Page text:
Promoter Methylation in Prostate Cancer and its Application for the Early Detection of Prostate Cancer Using Serum and Urine Samples.

Ahmed H - Biomark Cancer (2010)

DNA methylation catalyzed by DNA methyltransferase. DNA methyltransferase transfers methyl group from S-adenosyl methionine (SAM-CH3) to cytosine yielding S-adenosyl homocysteine (SAH) and 5-methylcytosine.
© Copyright Policy
Related In: Results  -  Collection

Show All Figures
getmorefigures.php?uid=PMC2908742&req=5

f1-bic-2-2010-017: DNA methylation catalyzed by DNA methyltransferase. DNA methyltransferase transfers methyl group from S-adenosyl methionine (SAM-CH3) to cytosine yielding S-adenosyl homocysteine (SAH) and 5-methylcytosine.
Mentions: DNA methylation refers to the covalent binding of a methyl group specifically to the carbon-5 position of cytosine residues of the dinucleotide CpG (Fig. 1). This is catalyzed by a family of enzymes, the DNA methyl-transferases (DNMTs). Two types of DNA methylation alterations have been demonstrated in human cancers. The first refers to global hypomethylation in which the genomes of cancer cells show decreased methylation compared to normal cells.18–20 The hypomethylation is primarily due to the loss of methylation in repetitive elements and other non-transcribed regions of the genome. This genome-wide hypomethylation potentially leads to loss of imprinting, chromosomal instability, cellular hyperproliferation, and activation of oncogenes21 such as K-ras and PU.1.22–25

Bottom Line: Combined with the digital rectal examination, the PSA test has been widely used to detect prostate cancer.But, the PSA screening method for early detection of prostate cancer is not reliable due to the high prevalence of false positive and false negative results.This review discusses DNA methylation of several gene promoters during prostate carcinogenesis and evaluates the usefulness of monitoring methylated DNA sequences, such as GSTP1, RASSF1A, RARβ2 and galectin-3, for early detection of prostate cancer in tissue biopsies, serum and urine.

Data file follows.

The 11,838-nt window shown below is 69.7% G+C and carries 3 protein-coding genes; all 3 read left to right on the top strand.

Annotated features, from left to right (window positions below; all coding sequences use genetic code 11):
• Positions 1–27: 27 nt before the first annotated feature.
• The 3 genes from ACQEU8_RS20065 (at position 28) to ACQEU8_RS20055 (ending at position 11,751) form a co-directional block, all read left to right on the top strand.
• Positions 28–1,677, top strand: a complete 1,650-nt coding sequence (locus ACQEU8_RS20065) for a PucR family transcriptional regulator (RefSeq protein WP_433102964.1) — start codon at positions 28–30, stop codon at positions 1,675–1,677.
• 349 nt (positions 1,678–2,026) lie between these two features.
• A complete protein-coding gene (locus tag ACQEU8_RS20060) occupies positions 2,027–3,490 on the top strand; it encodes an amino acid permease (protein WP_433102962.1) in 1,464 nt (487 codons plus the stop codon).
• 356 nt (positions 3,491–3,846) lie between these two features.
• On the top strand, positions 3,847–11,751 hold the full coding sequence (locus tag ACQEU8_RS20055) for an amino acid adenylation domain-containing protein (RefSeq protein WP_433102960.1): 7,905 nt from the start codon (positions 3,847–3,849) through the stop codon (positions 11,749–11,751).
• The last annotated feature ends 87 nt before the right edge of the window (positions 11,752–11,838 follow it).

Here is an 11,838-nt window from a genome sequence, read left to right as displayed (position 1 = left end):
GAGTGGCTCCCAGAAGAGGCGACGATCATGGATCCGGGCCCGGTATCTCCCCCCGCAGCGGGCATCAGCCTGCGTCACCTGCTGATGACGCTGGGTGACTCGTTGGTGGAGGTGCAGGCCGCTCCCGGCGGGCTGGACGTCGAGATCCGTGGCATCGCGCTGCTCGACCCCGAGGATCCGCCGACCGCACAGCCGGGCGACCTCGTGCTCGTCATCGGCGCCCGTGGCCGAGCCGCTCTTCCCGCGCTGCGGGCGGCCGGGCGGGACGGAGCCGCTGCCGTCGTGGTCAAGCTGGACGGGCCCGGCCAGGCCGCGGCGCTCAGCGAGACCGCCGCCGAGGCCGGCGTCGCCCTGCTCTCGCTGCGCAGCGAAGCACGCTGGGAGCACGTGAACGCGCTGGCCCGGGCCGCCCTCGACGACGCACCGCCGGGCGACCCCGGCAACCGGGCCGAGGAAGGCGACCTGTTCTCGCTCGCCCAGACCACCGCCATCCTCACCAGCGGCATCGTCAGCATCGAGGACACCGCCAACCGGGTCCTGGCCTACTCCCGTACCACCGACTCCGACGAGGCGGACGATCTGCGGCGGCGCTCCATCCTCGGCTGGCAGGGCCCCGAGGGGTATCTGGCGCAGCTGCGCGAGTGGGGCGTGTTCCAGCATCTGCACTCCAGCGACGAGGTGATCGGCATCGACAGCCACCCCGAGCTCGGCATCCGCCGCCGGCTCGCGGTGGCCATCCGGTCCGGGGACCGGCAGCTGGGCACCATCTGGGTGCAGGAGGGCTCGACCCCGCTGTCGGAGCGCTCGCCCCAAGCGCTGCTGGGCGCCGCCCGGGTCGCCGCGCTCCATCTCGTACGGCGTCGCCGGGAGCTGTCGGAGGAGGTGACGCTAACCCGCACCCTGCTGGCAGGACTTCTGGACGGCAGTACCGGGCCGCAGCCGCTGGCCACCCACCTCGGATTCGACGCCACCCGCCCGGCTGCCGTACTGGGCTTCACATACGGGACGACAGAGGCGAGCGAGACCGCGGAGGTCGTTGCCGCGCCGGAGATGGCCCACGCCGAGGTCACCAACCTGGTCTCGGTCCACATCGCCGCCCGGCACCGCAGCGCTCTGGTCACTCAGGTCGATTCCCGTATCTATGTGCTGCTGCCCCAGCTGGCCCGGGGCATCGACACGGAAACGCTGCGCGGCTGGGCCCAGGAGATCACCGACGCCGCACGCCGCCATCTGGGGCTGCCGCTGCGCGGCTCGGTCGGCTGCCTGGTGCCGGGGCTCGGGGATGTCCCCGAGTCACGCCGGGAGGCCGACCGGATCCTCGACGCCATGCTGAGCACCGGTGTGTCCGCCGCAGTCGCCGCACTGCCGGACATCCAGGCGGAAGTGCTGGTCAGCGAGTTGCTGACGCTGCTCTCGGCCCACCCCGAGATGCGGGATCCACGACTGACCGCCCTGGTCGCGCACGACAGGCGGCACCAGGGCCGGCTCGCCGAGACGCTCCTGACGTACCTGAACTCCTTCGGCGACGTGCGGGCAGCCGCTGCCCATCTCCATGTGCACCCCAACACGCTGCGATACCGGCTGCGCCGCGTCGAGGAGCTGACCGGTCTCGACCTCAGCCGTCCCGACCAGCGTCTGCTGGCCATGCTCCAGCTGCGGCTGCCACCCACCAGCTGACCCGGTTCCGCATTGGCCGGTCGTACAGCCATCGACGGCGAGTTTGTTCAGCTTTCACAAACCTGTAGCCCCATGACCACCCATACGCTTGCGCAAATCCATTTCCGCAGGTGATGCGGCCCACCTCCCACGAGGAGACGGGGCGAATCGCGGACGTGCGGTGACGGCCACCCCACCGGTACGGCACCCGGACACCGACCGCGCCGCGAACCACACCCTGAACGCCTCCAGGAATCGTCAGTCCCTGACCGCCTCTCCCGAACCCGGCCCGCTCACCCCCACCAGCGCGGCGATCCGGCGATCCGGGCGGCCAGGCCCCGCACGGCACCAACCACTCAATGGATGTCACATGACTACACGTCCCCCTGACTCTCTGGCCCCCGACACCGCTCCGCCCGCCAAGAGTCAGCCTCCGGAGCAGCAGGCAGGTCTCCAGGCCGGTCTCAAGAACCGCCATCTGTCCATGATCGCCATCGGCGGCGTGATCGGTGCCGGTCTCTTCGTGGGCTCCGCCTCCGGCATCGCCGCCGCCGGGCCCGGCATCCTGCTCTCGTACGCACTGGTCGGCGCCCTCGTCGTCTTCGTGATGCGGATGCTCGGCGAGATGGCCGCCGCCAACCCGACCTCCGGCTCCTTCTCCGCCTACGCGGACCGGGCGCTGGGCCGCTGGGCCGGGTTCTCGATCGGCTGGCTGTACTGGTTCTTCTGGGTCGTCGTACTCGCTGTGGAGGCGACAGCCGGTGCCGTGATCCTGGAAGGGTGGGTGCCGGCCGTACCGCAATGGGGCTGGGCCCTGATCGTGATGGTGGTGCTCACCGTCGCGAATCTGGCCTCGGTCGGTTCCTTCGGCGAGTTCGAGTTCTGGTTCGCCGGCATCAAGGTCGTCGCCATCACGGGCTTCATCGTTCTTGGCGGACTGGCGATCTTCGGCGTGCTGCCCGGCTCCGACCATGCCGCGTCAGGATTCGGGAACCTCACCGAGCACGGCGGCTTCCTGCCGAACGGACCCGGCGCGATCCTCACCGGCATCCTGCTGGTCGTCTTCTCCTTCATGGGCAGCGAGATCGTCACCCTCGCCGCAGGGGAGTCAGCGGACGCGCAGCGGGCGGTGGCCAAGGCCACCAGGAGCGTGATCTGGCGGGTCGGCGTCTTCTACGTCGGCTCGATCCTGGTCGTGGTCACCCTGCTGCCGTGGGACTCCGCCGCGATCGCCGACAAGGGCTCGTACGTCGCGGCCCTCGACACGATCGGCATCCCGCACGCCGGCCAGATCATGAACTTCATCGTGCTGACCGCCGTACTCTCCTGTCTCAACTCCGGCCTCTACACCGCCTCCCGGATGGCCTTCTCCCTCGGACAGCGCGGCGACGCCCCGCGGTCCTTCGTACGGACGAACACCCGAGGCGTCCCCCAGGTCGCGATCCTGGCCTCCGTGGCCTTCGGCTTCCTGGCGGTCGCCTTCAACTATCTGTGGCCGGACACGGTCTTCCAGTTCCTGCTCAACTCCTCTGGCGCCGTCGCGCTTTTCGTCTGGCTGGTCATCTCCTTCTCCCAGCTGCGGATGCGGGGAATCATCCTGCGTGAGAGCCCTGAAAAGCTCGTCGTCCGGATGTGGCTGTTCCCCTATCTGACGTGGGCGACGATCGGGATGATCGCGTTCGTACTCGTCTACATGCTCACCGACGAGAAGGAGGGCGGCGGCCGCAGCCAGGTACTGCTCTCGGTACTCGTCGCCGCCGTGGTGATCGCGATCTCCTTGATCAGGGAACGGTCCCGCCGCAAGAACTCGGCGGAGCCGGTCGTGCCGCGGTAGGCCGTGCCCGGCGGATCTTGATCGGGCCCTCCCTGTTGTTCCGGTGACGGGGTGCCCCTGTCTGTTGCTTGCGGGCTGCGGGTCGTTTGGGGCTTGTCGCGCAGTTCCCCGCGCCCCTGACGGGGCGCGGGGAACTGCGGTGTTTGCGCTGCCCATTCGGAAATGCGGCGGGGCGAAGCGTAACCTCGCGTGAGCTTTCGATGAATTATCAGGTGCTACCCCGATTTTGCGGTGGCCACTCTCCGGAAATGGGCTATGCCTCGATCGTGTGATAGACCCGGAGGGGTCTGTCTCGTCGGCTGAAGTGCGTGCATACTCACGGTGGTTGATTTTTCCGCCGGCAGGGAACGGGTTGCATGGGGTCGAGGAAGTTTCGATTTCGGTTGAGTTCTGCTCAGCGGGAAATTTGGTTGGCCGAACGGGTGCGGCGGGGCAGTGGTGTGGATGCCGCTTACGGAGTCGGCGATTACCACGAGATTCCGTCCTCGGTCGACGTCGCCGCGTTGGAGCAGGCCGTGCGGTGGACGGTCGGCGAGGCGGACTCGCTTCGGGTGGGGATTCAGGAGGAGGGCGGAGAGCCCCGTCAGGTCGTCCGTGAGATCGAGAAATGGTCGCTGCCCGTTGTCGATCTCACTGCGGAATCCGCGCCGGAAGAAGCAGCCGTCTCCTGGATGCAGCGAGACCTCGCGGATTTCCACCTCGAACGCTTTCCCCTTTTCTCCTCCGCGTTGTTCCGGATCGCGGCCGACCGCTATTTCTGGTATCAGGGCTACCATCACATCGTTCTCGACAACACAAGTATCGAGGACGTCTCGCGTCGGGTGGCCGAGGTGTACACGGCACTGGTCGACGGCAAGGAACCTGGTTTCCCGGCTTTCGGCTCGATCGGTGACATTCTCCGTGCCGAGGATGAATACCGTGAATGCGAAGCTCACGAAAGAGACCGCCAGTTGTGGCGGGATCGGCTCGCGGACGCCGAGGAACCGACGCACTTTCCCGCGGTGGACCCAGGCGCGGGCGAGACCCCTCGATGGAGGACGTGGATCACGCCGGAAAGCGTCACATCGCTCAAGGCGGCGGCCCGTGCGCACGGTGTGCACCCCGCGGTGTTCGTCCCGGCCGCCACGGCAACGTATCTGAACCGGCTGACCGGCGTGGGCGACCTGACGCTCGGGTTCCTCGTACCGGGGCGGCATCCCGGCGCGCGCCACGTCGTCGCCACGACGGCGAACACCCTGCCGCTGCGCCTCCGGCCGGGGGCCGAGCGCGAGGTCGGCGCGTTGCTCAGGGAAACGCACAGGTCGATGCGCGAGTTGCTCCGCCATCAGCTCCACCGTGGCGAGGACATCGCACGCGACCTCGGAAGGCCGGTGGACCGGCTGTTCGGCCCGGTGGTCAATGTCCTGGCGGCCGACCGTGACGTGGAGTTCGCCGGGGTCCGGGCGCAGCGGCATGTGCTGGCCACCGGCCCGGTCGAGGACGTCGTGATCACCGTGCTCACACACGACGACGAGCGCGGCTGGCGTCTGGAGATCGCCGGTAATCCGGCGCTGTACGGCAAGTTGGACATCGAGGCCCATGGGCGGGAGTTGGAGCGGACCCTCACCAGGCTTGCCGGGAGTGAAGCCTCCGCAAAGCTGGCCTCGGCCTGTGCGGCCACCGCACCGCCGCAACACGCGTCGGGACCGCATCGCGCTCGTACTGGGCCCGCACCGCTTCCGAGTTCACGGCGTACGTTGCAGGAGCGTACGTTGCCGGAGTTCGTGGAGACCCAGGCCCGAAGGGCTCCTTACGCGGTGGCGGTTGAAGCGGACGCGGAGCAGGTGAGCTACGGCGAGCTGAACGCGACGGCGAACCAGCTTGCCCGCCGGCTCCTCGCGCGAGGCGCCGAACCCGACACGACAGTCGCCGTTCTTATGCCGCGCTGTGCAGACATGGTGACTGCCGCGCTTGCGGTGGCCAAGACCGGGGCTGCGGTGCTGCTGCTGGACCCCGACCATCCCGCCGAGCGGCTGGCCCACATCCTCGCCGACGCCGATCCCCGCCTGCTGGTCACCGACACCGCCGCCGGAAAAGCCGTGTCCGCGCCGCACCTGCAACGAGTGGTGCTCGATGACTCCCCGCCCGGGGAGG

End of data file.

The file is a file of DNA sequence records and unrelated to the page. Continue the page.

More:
View Article: PubMed Central - PubMed

Affiliation: Department of Biochemistry and Molecular Biology, Program in Oncology, Greenebaum Cancer Center, University of Maryland School of Medicine, Baltimore, MD 21201, USA.

ABSTRACT
Prostate cancer is the second most common cancer and the second leading cause of cancer death in men. However, prostate cancer can be effectively treated and cured, if it is diagnosed in its early stages when the tumor is still confined to the prostate. Combined with the digital rectal examination, the PSA test has been widely used to detect prostate cancer. But, the PSA screening method for early detection of prostate cancer is not reliable due to the high prevalence of false positive and false negative results. Epigenetic alterations including hypermethylation of gene promoters are believed to be the early events in neoplastic progression and thus these methylated genes can serve as biomarkers for the detection of cancer from clinical specimens. This review discusses DNA methylation of several gene promoters during prostate carcinogenesis and evaluates the usefulness of monitoring methylated DNA sequences, such as GSTP1, RASSF1A, RARβ2 and galectin-3, for early detection of prostate cancer in tissue biopsies, serum and urine.

No MeSH data available.


Related in: MedlinePlus